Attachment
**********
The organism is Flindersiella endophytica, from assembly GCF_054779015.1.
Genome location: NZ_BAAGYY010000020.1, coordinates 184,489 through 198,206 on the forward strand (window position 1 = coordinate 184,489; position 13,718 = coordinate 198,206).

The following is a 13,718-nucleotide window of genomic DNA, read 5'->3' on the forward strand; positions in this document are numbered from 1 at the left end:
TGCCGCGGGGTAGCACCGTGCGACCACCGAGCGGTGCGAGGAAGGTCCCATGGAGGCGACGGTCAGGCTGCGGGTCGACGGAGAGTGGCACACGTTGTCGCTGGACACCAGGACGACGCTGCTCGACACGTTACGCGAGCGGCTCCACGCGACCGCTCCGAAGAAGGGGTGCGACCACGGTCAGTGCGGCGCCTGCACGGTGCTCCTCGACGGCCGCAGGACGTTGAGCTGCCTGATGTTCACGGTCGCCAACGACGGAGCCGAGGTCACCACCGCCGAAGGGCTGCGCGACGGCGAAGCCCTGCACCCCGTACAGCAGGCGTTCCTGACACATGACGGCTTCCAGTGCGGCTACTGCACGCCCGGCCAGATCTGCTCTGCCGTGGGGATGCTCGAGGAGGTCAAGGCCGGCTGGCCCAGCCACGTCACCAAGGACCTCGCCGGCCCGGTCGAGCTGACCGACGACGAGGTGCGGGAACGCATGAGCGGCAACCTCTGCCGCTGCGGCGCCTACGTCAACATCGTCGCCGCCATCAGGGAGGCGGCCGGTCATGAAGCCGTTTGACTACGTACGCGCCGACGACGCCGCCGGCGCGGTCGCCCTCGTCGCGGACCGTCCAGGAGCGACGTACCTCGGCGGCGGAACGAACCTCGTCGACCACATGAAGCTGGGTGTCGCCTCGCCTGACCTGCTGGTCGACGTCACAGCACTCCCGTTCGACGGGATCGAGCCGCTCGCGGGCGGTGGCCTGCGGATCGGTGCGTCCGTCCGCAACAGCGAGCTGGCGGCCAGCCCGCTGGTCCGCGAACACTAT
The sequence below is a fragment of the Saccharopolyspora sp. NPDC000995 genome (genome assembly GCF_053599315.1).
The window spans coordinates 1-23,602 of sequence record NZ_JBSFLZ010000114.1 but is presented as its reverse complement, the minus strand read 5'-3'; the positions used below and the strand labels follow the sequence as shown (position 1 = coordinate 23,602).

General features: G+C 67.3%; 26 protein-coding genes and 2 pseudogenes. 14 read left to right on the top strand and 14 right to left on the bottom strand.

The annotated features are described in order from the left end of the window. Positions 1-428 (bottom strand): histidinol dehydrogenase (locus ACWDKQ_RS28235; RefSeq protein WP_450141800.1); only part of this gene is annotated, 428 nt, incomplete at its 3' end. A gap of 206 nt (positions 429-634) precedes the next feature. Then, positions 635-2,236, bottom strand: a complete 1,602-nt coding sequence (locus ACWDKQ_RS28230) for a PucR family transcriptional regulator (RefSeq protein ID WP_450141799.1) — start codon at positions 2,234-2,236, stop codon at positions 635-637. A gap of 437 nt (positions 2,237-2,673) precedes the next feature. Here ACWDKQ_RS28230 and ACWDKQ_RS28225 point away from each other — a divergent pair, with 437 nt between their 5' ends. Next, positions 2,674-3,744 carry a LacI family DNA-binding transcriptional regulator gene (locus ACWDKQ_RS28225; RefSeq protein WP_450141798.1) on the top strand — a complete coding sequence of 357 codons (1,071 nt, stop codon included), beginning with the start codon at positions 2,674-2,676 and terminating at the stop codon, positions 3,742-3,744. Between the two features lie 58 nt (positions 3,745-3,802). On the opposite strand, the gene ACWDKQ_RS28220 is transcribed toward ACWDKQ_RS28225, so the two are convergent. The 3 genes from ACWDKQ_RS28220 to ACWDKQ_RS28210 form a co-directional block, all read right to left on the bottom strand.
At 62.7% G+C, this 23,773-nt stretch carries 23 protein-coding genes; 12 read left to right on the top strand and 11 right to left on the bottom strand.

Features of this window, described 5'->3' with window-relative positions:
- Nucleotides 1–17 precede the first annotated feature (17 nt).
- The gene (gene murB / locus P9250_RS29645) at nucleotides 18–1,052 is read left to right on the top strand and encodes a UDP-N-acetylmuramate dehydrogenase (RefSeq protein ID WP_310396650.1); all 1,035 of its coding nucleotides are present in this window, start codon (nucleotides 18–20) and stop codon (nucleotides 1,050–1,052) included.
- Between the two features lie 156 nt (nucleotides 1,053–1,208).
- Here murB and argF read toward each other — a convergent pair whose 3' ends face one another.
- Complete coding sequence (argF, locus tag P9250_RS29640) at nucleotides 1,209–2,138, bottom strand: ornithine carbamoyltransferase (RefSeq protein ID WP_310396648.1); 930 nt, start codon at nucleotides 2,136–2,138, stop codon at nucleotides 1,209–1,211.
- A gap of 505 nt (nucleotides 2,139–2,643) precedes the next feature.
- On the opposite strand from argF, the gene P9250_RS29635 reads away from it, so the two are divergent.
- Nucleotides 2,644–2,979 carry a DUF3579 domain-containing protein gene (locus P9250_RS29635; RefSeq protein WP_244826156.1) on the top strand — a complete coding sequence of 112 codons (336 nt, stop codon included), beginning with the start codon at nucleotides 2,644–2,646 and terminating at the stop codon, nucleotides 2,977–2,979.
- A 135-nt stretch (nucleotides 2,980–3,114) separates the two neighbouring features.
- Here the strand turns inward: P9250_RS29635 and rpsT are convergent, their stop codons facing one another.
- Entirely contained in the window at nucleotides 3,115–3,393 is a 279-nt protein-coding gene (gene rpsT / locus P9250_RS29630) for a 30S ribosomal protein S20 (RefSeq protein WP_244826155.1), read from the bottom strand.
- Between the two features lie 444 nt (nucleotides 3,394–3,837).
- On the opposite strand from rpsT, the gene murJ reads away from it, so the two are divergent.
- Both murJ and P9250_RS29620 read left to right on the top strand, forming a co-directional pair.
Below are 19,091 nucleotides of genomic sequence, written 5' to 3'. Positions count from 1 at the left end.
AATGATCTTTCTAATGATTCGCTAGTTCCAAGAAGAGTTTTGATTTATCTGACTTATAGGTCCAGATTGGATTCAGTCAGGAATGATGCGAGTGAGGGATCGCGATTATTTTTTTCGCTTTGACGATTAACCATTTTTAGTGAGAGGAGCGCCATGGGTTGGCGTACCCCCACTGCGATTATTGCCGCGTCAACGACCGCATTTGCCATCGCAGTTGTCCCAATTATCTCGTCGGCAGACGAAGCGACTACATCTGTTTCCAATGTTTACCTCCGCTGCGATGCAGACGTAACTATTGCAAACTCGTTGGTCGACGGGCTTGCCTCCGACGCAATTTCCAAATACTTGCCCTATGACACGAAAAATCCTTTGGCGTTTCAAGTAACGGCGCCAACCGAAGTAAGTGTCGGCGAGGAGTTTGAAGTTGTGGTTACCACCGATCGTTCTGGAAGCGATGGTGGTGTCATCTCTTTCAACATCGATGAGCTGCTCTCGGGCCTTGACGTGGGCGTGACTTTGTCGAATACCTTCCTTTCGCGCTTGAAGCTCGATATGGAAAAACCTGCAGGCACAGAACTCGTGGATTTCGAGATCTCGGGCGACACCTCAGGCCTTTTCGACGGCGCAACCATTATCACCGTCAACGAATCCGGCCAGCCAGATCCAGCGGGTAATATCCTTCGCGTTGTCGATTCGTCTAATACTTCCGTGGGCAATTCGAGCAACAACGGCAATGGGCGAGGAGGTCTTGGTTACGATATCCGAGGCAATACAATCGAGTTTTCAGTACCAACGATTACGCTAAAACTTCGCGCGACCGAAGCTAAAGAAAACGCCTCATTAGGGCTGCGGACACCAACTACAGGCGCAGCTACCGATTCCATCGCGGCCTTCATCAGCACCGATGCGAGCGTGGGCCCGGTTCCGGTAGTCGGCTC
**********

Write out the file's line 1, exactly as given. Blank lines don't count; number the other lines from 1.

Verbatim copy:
The organism is Flindersiella endophytica, from assembly GCF_054779015.1.